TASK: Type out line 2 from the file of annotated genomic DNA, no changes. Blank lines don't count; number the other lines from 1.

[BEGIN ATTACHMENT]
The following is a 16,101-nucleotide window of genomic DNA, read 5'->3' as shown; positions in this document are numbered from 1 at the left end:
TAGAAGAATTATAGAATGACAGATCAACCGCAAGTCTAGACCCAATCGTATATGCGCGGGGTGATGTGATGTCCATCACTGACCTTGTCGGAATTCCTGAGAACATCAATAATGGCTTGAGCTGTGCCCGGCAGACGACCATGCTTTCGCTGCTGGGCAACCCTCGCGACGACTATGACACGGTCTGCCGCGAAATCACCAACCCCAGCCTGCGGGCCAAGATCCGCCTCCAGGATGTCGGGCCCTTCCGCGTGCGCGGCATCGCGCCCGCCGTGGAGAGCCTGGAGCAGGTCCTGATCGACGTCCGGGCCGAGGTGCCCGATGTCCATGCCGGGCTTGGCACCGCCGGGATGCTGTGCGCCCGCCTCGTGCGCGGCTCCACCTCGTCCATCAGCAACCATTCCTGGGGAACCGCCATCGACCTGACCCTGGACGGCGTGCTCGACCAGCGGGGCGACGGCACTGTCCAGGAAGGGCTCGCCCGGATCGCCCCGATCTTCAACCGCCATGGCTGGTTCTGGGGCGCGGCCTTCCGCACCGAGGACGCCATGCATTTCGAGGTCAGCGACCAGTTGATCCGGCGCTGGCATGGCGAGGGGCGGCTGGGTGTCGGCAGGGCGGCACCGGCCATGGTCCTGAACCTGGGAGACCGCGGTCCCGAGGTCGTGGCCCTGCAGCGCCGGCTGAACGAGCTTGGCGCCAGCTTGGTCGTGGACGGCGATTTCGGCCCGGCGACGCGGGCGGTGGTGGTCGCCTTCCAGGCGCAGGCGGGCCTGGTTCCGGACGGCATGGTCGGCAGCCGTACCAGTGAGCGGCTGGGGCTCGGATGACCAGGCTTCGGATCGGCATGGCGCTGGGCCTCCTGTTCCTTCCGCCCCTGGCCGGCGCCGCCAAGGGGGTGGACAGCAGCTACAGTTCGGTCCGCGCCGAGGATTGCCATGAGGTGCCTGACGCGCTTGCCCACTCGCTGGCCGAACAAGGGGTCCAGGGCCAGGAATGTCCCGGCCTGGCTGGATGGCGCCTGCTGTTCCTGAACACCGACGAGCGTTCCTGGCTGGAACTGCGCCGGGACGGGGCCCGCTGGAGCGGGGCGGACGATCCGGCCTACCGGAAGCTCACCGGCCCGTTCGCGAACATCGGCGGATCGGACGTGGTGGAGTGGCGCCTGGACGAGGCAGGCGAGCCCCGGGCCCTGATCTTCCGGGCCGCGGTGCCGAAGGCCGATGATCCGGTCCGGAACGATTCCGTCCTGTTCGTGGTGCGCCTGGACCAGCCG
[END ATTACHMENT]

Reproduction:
TAGAAGAATTATAGAATGACAGATCAACCGCAAGTCTAGACCCAATCGTATATGCGCGGGGTGATGTGATGTCCATCACTGACCTTGTCGGAATTCCTGAGAACATCAATAATGGCTTGAGCTGTGCCCGGCAGACGACCATGCTTTCGCTGCTGGGCAACCCTCGCGACGACTATGACACGGTCTGCCGCGAAATCACCAACCCCAGCCTGCGGGCCAAGATCCGCCTCCAGGATGTCGGGCCCTTCCGCGTGCGCGGCATCGCGCCCGCCGTGGAGAGCCTGGAGCAGGTCCTGATCGACGTCCGGGCCGAGGTGCCCGATGTCCATGCCGGGCTTGGCACCGCCGGGATGCTGTGCGCCCGCCTCGTGCGCGGCTCCACCTCGTCCATCAGCAACCATTCCTGGGGAACCGCCATCGACCTGACCCTGGACGGCGTGCTCGACCAGCGGGGCGACGGCACTGTCCAGGAAGGGCTCGCCCGGATCGCCCCGATCTTCAACCGCCATGGCTGGTTCTGGGGCGCGGCCTTCCGCACCGAGGACGCCATGCATTTCGAGGTCAGCGACCAGTTGATCCGGCGCTGGCATGGCGAGGGGCGGCTGGGTGTCGGCAGGGCGGCACCGGCCATGGTCCTGAACCTGGGAGACCGCGGTCCCGAGGTCGTGGCCCTGCAGCGCCGGCTGAACGAGCTTGGCGCCAGCTTGGTCGTGGACGGCGATTTCGGCCCGGCGACGCGGGCGGTGGTGGTCGCCTTCCAGGCGCAGGCGGGCCTGGTTCCGGACGGCATGGTCGGCAGCCGTACCAGTGAGCGGCTGGGGCTCGGATGACCAGGCTTCGGATCGGCATGGCGCTGGGCCTCCTGTTCCTTCCGCCCCTGGCCGGCGCCGCCAAGGGGGTGGACAGCAGCTACAGTTCGGTCCGCGCCGAGGATTGCCATGAGGTGCCTGACGCGCTTGCCCACTCGCTGGCCGAACAAGGGGTCCAGGGCCAGGAATGTCCCGGCCTGGCTGGATGGCGCCTGCTGTTCCTGAACACCGACGAGCGTTCCTGGCTGGAACTGCGCCGGGACGGGGCCCGCTGGAGCGGGGCGGACGATCCGGCCTACCGGAAGCTCACCGGCCCGTTCGCGAACATCGGCGGATCGGACGTGGTGGAGTGGCGCCTGGACGAGGCAGGCGAGCCCCGGGCCCTGATCTTCCGGGCCGCGGTGCCGAAGGCCGATGATCCGGTCCGGAACGATTCCGTCCTGTTCGTGGTGCGCCTGGACCAGCCG